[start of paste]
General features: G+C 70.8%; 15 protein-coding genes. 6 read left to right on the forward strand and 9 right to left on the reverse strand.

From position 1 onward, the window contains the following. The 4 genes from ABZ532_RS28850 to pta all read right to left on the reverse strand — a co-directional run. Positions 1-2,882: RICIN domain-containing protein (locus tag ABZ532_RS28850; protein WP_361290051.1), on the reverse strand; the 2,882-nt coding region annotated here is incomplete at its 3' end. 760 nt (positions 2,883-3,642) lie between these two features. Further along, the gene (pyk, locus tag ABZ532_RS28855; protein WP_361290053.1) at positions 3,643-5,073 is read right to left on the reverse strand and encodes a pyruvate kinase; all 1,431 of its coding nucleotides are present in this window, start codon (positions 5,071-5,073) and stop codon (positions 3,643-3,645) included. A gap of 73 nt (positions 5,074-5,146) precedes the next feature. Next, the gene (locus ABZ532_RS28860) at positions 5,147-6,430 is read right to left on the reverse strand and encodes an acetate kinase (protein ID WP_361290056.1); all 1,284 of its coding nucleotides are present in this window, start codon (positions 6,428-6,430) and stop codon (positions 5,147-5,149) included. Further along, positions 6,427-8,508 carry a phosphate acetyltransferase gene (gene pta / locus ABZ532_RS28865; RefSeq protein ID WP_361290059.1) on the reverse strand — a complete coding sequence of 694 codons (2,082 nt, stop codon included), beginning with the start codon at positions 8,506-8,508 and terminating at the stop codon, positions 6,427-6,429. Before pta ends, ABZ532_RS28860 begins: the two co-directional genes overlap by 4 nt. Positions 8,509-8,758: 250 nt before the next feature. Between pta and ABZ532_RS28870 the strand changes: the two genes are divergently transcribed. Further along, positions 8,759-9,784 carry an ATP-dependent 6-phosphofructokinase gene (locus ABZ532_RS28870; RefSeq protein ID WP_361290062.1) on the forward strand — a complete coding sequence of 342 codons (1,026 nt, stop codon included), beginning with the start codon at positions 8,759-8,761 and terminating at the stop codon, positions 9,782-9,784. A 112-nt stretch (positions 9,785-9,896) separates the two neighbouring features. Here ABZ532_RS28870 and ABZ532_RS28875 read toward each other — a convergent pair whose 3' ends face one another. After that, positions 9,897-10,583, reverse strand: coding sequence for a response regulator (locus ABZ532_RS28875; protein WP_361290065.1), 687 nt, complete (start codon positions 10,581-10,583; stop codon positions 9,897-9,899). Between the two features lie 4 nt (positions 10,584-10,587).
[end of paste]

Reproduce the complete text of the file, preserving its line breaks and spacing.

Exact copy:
General features: G+C 70.8%; 15 protein-coding genes. 6 read left to right on the forward strand and 9 right to left on the reverse strand.

From position 1 onward, the window contains the following. The 4 genes from ABZ532_RS28850 to pta all read right to left on the reverse strand — a co-directional run. Positions 1-2,882: RICIN domain-containing protein (locus tag ABZ532_RS28850; protein WP_361290051.1), on the reverse strand; the 2,882-nt coding region annotated here is incomplete at its 3' end. 760 nt (positions 2,883-3,642) lie between these two features. Further along, the gene (pyk, locus tag ABZ532_RS28855; protein WP_361290053.1) at positions 3,643-5,073 is read right to left on the reverse strand and encodes a pyruvate kinase; all 1,431 of its coding nucleotides are present in this window, start codon (positions 5,071-5,073) and stop codon (positions 3,643-3,645) included. A gap of 73 nt (positions 5,074-5,146) precedes the next feature. Next, the gene (locus ABZ532_RS28860) at positions 5,147-6,430 is read right to left on the reverse strand and encodes an acetate kinase (protein ID WP_361290056.1); all 1,284 of its coding nucleotides are present in this window, start codon (positions 6,428-6,430) and stop codon (positions 5,147-5,149) included. Further along, positions 6,427-8,508 carry a phosphate acetyltransferase gene (gene pta / locus ABZ532_RS28865; RefSeq protein ID WP_361290059.1) on the reverse strand — a complete coding sequence of 694 codons (2,082 nt, stop codon included), beginning with the start codon at positions 8,506-8,508 and terminating at the stop codon, positions 6,427-6,429. Before pta ends, ABZ532_RS28860 begins: the two co-directional genes overlap by 4 nt. Positions 8,509-8,758: 250 nt before the next feature. Between pta and ABZ532_RS28870 the strand changes: the two genes are divergently transcribed. Further along, positions 8,759-9,784 carry an ATP-dependent 6-phosphofructokinase gene (locus ABZ532_RS28870; RefSeq protein ID WP_361290062.1) on the forward strand — a complete coding sequence of 342 codons (1,026 nt, stop codon included), beginning with the start codon at positions 8,759-8,761 and terminating at the stop codon, positions 9,782-9,784. A 112-nt stretch (positions 9,785-9,896) separates the two neighbouring features. Here ABZ532_RS28870 and ABZ532_RS28875 read toward each other — a convergent pair whose 3' ends face one another. After that, positions 9,897-10,583, reverse strand: coding sequence for a response regulator (locus ABZ532_RS28875; protein WP_361290065.1), 687 nt, complete (start codon positions 10,581-10,583; stop codon positions 9,897-9,899). Between the two features lie 4 nt (positions 10,584-10,587).